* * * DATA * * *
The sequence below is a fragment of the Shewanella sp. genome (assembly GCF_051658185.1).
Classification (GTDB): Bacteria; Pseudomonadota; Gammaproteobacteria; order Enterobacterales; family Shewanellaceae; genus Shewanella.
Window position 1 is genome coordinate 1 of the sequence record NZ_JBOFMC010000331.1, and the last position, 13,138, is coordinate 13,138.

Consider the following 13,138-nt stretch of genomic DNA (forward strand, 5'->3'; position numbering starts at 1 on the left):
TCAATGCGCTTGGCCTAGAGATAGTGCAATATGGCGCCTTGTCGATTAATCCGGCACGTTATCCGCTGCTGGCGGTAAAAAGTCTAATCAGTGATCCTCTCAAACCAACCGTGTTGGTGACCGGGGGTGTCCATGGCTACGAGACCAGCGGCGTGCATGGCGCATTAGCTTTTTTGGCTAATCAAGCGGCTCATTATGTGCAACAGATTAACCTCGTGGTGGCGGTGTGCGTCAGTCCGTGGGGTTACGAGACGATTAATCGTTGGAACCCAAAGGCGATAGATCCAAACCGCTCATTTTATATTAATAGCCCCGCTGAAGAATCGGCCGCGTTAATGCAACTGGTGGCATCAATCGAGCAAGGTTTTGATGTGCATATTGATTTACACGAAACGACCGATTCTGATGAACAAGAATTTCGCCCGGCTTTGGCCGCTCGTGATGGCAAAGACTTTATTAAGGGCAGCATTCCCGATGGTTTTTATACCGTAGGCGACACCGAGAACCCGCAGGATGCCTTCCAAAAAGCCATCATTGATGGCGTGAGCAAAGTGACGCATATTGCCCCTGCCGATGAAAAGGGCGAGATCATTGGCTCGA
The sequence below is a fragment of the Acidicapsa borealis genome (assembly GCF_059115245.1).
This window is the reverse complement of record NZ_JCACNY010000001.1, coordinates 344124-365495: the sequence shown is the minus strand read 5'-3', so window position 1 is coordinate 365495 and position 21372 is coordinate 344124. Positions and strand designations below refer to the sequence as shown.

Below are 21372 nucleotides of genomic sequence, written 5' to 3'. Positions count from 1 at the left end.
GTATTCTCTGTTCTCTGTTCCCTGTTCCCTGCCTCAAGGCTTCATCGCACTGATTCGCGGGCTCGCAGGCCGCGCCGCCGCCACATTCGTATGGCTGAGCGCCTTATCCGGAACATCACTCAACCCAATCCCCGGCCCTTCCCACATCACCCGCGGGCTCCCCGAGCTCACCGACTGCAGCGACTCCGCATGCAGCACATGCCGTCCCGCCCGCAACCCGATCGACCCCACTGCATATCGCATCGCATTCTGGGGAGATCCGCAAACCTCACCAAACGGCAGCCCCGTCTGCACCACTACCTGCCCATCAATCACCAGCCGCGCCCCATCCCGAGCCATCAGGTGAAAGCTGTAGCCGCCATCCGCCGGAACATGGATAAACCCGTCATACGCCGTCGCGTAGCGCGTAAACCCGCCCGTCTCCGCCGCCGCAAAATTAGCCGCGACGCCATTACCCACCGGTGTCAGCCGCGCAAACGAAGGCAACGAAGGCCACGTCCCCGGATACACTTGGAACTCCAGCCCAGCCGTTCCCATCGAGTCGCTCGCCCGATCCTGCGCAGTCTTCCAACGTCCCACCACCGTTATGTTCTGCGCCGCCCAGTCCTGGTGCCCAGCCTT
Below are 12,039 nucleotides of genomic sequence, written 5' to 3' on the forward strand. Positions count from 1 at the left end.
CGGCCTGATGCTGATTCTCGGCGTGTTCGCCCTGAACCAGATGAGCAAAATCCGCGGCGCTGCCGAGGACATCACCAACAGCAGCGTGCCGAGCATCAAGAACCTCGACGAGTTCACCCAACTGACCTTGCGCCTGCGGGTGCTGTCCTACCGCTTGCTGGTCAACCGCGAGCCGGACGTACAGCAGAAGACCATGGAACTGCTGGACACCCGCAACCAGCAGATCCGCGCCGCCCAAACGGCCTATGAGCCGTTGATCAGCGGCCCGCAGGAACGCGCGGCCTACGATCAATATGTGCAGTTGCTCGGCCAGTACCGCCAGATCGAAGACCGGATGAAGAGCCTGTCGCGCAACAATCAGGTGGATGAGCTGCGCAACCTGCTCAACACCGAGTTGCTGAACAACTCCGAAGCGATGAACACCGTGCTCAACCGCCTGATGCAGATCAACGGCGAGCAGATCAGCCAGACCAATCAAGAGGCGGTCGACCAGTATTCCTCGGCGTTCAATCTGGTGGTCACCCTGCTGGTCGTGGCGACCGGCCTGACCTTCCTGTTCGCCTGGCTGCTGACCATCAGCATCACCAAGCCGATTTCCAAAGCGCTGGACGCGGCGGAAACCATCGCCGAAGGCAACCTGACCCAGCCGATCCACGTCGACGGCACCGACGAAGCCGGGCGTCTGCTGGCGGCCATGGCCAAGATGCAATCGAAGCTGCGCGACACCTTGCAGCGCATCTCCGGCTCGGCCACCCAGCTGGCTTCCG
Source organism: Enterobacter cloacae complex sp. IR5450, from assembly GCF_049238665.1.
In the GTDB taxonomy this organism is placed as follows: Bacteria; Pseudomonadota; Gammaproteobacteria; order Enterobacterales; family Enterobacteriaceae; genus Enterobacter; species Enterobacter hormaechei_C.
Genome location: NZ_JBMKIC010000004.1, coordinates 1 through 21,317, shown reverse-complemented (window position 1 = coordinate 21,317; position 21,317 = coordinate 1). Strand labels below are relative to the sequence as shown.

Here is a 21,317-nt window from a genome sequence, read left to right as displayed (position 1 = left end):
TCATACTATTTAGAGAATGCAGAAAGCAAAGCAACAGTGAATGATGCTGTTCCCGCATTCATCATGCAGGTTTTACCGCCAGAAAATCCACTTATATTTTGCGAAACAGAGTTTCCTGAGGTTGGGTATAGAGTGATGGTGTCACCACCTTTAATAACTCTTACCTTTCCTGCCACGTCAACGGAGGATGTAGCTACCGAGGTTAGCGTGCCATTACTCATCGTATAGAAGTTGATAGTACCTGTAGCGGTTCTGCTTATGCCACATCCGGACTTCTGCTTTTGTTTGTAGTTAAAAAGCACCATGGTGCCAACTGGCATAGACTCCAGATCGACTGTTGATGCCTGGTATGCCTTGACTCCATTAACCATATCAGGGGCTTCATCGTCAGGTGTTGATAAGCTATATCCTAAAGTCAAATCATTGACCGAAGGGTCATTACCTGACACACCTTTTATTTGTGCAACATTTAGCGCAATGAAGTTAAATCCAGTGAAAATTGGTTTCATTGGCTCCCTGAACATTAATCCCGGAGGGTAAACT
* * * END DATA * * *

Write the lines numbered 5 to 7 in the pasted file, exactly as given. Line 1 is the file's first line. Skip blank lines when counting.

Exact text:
TCAATGCGCTTGGCCTAGAGATAGTGCAATATGGCGCCTTGTCGATTAATCCGGCACGTTATCCGCTGCTGGCGGTAAAAAGTCTAATCAGTGATCCTCTCAAACCAACCGTGTTGGTGACCGGGGGTGTCCATGGCTACGAGACCAGCGGCGTGCATGGCGCATTAGCTTTTTTGGCTAATCAAGCGGCTCATTATGTGCAACAGATTAACCTCGTGGTGGCGGTGTGCGTCAGTCCGTGGGGTTACGAGACGATTAATCGTTGGAACCCAAAGGCGATAGATCCAAACCGCTCATTTTATATTAATAGCCCCGCTGAAGAATCGGCCGCGTTAATGCAACTGGTGGCATCAATCGAGCAAGGTTTTGATGTGCATATTGATTTACACGAAACGACCGATTCTGATGAACAAGAATTTCGCCCGGCTTTGGCCGCTCGTGATGGCAAAGACTTTATTAAGGGCAGCATTCCCGATGGTTTTTATACCGTAGGCGACACCGAGAACCCGCAGGATGCCTTCCAAAAAGCCATCATTGATGGCGTGAGCAAAGTGACGCATATTGCCCCTGCCGATGAAAAGGGCGAGATCATTGGCTCGA
The sequence below is a fragment of the Acidicapsa borealis genome (assembly GCF_059115245.1).
This window is the reverse complement of record NZ_JCACNY010000001.1, coordinates 344124-365495: the sequence shown is the minus strand read 5'-3', so window position 1 is coordinate 365495 and position 21372 is coordinate 344124. Positions and strand designations below refer to the sequence as shown.